google travel purchase cycle
308 days ago
 

Deep dive into travel research activity by online and offline bookers

Google has been very busy of late with its travel research. After last week’s plea for simplicity, mobile and personalisation comes a major look at booking patterns.

The data (and subsequent interpretation by Google) comes from two studies carried out last year with 5,000 consumers via GFK and a Nielsen study of 1,700 mobile users, both with UK respondents.

The “Sun, Sea, Sand and… Search” report comes as almost half of the British public (44%) are now believed to be researching some form of travel each month, but rather than focus solely on what those who book online are doing, Google has also looked at how offline bookers are behaving.

Over to the results:

Google found that 90% of both groups (online and offline bookers) always had one “point of departure”: the web. In other words, the vast majority of activity takes place online during the research and product search phases of the booking cycle.

Some characteristics of these groups are as follows:

Around four out of ten of online buyers (42%) are under the age of 34 and 43% of them spend more than 21 hours a week browsing the web generally – whereas 85% of offline buyers are over 34 and almost half (48%) have children.

So what are they doing in the travel search cycle?

Online buyers:

  • Number of search sessions – 16.7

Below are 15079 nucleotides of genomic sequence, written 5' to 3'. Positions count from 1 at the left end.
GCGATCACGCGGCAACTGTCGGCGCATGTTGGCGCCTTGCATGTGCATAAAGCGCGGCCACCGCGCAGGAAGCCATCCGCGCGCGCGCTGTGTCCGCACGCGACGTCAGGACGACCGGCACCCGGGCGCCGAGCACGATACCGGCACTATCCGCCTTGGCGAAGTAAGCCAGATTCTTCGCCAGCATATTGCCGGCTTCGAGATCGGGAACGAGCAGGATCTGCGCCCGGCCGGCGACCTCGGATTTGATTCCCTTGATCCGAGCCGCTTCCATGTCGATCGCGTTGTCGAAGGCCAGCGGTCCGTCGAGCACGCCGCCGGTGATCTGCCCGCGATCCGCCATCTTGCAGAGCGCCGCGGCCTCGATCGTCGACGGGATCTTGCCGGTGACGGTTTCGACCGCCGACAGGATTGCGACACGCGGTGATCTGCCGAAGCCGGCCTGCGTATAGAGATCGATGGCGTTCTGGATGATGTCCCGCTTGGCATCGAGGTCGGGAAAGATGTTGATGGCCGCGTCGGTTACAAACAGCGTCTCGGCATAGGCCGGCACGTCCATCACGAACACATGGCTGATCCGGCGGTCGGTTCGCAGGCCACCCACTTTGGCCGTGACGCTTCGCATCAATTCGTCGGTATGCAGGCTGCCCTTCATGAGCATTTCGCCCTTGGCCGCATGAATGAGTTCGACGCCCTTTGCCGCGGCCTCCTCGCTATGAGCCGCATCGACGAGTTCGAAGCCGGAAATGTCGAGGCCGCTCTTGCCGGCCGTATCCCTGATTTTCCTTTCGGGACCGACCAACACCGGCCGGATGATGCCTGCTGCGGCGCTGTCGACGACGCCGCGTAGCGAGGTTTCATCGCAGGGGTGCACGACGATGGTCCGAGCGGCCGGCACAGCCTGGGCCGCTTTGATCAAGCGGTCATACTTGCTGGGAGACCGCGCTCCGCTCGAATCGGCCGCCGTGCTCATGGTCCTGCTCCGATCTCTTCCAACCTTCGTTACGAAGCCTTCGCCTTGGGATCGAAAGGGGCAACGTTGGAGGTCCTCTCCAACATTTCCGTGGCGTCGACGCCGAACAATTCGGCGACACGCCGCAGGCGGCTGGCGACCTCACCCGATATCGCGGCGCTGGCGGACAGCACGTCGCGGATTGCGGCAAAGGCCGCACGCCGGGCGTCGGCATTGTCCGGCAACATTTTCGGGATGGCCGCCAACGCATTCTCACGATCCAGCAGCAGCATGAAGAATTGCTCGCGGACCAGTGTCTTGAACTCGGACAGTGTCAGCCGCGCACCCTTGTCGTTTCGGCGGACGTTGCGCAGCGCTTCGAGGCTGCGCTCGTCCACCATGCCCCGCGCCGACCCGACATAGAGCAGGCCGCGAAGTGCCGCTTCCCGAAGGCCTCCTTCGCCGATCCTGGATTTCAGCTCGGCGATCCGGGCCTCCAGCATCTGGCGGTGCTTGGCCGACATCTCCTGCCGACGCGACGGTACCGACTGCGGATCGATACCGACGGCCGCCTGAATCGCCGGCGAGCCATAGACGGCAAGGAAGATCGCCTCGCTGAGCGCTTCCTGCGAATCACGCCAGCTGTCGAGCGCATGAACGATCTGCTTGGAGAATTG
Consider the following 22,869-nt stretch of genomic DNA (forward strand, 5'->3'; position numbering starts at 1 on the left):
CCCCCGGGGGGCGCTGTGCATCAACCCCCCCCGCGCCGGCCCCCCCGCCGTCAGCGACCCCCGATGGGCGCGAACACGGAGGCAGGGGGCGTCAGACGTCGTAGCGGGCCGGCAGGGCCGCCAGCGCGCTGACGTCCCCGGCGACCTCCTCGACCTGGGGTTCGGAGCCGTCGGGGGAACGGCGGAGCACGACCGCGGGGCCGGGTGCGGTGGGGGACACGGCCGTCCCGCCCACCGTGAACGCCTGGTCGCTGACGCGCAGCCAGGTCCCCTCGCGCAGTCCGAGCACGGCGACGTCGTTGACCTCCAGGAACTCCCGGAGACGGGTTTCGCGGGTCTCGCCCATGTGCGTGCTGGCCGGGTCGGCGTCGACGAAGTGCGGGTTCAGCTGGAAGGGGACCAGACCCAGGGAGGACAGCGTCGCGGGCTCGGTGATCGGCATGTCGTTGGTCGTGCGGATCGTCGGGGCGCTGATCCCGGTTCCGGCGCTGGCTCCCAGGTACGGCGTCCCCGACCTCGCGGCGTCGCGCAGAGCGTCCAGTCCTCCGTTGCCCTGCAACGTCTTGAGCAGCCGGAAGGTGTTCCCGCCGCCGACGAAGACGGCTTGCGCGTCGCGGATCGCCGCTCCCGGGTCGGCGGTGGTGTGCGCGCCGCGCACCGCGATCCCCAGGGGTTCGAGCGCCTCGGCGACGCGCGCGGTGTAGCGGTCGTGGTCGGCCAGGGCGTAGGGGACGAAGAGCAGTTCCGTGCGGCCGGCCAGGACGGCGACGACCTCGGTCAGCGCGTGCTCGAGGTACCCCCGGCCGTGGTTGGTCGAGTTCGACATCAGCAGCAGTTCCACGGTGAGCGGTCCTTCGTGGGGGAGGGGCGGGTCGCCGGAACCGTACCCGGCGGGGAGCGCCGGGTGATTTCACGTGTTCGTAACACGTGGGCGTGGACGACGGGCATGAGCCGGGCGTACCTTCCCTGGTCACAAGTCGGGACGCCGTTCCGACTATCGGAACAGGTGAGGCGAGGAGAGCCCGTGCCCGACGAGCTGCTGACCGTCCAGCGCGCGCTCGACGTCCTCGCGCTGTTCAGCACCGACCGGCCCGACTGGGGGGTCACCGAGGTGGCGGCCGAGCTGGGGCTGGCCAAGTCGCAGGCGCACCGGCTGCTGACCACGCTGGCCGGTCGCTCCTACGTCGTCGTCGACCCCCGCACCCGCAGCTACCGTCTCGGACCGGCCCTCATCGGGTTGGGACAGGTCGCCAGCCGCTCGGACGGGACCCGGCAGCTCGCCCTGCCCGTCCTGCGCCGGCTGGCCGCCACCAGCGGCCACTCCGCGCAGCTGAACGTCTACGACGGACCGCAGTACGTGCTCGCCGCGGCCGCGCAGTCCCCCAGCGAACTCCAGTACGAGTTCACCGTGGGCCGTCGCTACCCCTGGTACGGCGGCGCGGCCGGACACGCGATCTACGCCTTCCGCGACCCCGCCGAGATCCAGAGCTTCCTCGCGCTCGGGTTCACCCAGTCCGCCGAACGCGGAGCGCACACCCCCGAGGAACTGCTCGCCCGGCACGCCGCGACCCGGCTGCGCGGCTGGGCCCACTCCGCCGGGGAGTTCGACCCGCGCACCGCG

• Overall time spent – 129 minutes
  • Number of sites visited – 32.5
  • Days of activity over a 73-day period – 13.8 days

Offline buyers:

  • Number of search sessions – 11.9
  • Overall time spent – 94 minutes
  • Number of sites visited – 22.5
  • Days of activity over a 66-day period – 10.1 days

What kind of things are consumers searching for on the web?

Online bookers will perform 10.9 searches, covering:

  • Place – 5.5
  • Brand – 3.2
  • Generic – 2.2

And there offline counterparts with their 9.4 searches:

  • Place – 4.8
  • Brand – 3.1
  • Generic – 1.5

Once both groups get beyond the search phase, where are heading next?

  • Online bookers will make 32.5 visits to 10.3 websites in 4.2 categories (top: 65% visit aggregators, 58% advice sites).
  • Offline bookers will make 22.5 visits to 7.7 websites in 3.8 categories (top: 58% advice sites, 52% operator sites).

What happens when the mobile element is thrown into the mix?

Almost a third of smartphone users show some travel related activity on their mobiles, with 31% claiming they research travel but only 14% are securing a booking or getting quotes.

How do they use their mobile devices?

Solely mobile researchers are visiting just 1.1 websites during a session but those who book typically have 5.1 research sessions before visiting 3.3 websites to complete the cycle.

Finally, almost half (49%) of those using mobiles to get prices for travel products do so on aggregators, with both advice sites and operators help 40%.

Google says the most surprising aspect of the research was that online and offline bookers behave similarly, with the majority of both groups using search engines in the research phase of the booking process.

It also says mobile is THE element to keep an eye on, as travel-related mobile queries so far during 2013 are up some 66% year-on-year.

To compliment the image the top of the story outlining the typical online purchase journey, here is the offline version:

google travel purchase cycle offline

 
 
Kevin May

About the Writer :: Kevin May

Kevin May is editor and a co-founder of Tnooz. He was previously editor of UK-based magazine Travolution for nearly four years and web editor of Media Week UK from 2003 to 2005.

He has also worked in regional newspapers (Essex Enquirer) and started his career in journalism at the Police Gazette at New Scotland Yard in London. He has a degree in criminology and a postgraduate diploma in magazine journalism.

 

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